The Role of miR-143 and miR-145 in the Invasion of Glioblastoma
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Glioblastoma multiforme (GBM) is the most common and most malignant type of primary brain tumor. It is highly invasive and therefore difficult to treat. The life expectancy of patients harboring GBM is around 12-18 months, even in the best clinical trials. GBM invasion prevents a surgical cure; by the time the diagnosis is made, tumor cells have invaded normal tissue remote from the tumor mass. Small noncoding RNAs may contribute to the invasive phenotype of GBM. MicroRNAs (miRNAs) are small, single stranded noncoding regulatory RNA molecules that function to modulate the activity of specific mRNA targets and play important roles in a wide range of physiological and pathological processes. A previously established in vitro method was used to create GBM sub-populations with enhanced invasion (IM3 subpopulations). Comparison of micro-RNA expression profiles between GBM parental cell lines and IM3 sub-populations revealed differentially expressed miRNAs between the two cell lines. Two of these miRNAs, miR-143 and mIR-145 were found to be largely overexpressed in the IM3 subpopulations and may serve as potential mediators of the invasive phenotype. Knockdown of these miRNAs in U87 cell lines showed an alteration in GBM invasion. These miRNAs may serve as therapeutic targets that decrease tumor invasion.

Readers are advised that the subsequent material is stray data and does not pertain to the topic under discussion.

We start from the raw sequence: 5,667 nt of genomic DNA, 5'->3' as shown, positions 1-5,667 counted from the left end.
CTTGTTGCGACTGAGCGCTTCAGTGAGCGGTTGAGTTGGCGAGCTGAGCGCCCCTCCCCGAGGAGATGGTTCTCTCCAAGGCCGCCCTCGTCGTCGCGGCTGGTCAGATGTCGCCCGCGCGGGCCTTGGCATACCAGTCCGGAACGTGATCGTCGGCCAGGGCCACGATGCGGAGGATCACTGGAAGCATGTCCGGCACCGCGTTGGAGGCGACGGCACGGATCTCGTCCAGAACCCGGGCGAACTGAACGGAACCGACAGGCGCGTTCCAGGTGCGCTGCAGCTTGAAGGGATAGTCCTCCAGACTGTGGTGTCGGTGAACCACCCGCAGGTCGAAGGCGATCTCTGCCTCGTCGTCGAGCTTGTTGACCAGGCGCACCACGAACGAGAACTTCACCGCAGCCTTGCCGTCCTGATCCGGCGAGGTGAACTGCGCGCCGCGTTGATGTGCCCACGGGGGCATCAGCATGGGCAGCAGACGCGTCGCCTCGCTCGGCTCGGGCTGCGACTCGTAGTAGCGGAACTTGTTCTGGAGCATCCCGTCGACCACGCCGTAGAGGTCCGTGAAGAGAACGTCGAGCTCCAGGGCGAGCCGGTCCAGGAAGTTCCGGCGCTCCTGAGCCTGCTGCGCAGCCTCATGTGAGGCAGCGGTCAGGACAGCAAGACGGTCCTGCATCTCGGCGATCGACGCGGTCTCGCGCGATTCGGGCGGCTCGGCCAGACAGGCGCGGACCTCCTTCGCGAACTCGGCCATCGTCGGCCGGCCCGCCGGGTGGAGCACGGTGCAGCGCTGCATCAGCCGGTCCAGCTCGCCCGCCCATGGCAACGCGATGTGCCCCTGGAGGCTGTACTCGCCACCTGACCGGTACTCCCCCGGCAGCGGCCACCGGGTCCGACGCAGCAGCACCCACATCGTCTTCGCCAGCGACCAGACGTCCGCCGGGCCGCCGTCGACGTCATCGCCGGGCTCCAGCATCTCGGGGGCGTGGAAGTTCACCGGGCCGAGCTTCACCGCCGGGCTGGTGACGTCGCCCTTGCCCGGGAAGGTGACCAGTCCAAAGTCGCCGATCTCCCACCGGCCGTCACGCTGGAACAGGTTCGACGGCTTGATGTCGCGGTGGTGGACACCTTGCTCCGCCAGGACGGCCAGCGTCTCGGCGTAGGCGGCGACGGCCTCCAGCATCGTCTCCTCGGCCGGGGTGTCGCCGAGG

Ronck, Matthew K 1984- (2010). The Role of miR-143 and miR-145 in the Invasion of Glioblastoma. Honors and Undergraduate Research. Available electronically from